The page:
So, because you are lukewarm—neither hot nor cold—I am about to spit you out of my mouth.
‘So because you are lukewarm, and neither hot nor cold, I will spit you out of My mouth.
But since you are like lukewarm water, I will spit you out of my mouth!
You're stale. You're stagnant. You make me want to vomit.
So because you are not one thing or the other, I will have no more to do with you.
So, because you are lukewarm, and neither cold nor hot, I am about to spit you out of my mouth.
"So then, because you are lukewarm, and neither cold nor hot, I will vomit you out of My mouth.
|NET © [draft] ITL|
|NET © Notes||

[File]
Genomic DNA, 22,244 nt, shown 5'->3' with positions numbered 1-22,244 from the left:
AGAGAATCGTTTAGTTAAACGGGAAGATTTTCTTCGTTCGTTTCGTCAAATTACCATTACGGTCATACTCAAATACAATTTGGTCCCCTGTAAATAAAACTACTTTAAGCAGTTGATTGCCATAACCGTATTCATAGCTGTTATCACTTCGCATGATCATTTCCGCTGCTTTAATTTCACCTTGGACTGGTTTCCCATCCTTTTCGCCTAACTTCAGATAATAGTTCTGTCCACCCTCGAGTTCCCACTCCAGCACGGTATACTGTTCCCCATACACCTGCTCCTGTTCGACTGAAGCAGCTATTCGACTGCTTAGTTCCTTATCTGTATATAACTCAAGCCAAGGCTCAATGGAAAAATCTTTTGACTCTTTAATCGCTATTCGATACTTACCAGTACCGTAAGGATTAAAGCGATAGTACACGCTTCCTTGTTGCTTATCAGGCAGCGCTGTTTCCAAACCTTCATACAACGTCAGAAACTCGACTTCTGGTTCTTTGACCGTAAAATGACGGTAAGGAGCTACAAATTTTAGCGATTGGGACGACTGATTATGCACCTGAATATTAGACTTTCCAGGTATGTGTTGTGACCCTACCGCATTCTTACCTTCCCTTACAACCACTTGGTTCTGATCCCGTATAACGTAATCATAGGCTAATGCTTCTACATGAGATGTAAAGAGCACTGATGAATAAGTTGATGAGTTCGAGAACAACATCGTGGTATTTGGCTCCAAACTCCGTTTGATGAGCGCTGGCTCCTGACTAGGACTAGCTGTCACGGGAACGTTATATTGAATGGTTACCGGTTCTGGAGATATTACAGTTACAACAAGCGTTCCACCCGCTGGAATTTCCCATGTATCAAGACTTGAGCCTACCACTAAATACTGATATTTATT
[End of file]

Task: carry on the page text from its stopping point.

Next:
1 tn Or “I intend.”
2 tn This is the literal meaning of the Greek verb ἐμέω (emew). It is usually translated with a much weaker term like “spit out” due to the unpleasant connotations of the English verb “vomit,” as noted by L&N 23.44. The situation confronting the Laodicean church is a dire one, however, and such a term is necessary if the modern reader is to understand the gravity of the situation.